We can view this as a classical example of great product management—the Chinese figured out a way to utilize a scientific discovery as a basis for a new product.
World history is not only about great inventions but also about managing those inventions by extraordinary people and turning those inventions into great products that could change the course of human life.
In 1931, Neil H. McElroy from Procter & Gamble wrote a famous memo as a justification to hire more employees. This company is an American multinational consumer goods corporation specialized in a wide range of personal health/consumer health, and personal care and hygiene products.
McElroy’s memo became a cornerstone for product management. It was an 800-word document which was describing the role of “Brand Men” and their responsibilities. According to the memo, the “Brand Man” was responsible for tracking the sales, managing the product, advertising, and promotions. Following is what the memo consisted of regarding the “Brand Man”:
- Study carefully shipments of his brands by units.
- Where brand development is heavy and where it is progressive, examine carefully the combination of effort that seems to be clicking and try to apply this same treatment to other territories that are comparable.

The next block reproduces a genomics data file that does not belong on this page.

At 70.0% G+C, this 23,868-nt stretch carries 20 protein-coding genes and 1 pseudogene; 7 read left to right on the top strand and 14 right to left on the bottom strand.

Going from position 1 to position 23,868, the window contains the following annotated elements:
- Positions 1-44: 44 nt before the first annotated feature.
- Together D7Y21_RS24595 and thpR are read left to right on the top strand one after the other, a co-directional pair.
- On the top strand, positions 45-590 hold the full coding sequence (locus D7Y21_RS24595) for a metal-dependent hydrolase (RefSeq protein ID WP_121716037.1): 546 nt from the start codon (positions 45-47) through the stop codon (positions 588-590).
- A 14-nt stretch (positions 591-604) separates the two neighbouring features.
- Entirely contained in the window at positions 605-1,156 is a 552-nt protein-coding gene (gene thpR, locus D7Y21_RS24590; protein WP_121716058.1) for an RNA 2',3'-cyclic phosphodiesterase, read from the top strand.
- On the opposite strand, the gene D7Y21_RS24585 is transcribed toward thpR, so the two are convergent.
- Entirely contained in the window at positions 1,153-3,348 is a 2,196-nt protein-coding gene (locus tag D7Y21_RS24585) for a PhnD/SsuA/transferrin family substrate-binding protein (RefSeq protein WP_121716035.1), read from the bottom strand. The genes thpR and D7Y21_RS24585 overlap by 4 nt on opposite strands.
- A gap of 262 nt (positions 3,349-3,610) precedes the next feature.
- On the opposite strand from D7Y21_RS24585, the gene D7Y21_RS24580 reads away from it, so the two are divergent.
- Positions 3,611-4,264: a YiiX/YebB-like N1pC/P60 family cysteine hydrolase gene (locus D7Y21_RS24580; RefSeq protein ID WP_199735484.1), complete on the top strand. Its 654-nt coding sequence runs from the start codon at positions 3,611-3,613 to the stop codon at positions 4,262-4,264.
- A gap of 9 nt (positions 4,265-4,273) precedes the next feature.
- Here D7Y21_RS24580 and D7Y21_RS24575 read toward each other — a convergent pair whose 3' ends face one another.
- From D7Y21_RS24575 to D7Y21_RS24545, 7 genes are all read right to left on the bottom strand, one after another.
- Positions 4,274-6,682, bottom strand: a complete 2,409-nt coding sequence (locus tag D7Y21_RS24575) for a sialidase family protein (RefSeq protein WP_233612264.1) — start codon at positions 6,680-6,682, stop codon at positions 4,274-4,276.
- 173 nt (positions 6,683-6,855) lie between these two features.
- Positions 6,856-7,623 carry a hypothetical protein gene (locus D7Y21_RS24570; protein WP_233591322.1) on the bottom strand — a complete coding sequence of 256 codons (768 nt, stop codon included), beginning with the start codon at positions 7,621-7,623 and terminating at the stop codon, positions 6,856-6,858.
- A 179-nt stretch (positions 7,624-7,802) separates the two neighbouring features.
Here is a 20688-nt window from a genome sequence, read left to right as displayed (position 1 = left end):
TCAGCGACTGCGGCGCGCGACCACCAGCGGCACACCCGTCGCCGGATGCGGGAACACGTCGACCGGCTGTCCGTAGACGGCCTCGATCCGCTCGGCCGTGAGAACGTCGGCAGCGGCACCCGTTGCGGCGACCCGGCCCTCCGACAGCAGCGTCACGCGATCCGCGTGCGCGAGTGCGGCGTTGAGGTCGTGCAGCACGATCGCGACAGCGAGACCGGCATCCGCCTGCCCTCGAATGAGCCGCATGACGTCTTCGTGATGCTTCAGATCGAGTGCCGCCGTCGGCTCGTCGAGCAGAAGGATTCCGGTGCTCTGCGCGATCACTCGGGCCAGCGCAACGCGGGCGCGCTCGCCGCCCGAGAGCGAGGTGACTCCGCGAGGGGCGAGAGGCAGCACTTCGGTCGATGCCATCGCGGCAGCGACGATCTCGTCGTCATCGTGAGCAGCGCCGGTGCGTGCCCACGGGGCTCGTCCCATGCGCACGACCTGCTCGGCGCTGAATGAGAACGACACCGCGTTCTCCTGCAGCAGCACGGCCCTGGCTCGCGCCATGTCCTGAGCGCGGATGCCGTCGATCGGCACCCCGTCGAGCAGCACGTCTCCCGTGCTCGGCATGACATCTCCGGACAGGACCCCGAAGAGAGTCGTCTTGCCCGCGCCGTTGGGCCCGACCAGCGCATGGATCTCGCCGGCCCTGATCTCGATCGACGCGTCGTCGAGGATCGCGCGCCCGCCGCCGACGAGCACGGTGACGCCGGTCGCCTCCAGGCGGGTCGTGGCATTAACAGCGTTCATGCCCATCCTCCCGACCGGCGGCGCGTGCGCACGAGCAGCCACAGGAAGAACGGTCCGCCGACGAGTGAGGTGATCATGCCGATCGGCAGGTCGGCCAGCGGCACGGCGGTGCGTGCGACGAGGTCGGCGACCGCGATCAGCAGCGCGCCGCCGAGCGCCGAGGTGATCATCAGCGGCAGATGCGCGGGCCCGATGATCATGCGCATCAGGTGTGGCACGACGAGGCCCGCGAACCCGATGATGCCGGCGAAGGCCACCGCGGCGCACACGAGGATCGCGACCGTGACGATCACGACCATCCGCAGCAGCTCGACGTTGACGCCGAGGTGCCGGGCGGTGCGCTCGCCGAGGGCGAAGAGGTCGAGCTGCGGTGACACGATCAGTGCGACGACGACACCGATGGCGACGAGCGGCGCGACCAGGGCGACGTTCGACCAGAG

- Where brand development is light: (a) Keep whatever records are necessary, and make whatever field studies are necessary to determine whether the plan has produced the expected results. (b) Study past advertising and promotional history of the brand: study the territory personality at first hand–both dealers and consumers–in order to find out the trouble. (c)After uncovering our weakness, develop a plan that can be applied to this local sore spot. It is necessary, of course not simply to work out the plan but also to be sure that the amount of money proposed can be expected to produce results at a reasonable cost per case. (d) Outline this plan in detail to the Division Manager under whose jurisdiction the weak territory is, Obtain his authority and support for the corrective action. (e) Prepare sales help and all other necessary material for carrying out the plan. Pass it on to the districts. Work with salesmen while they are getting started. Follow through to the very finish to be sure that there is no letdown in sales operation of the plan.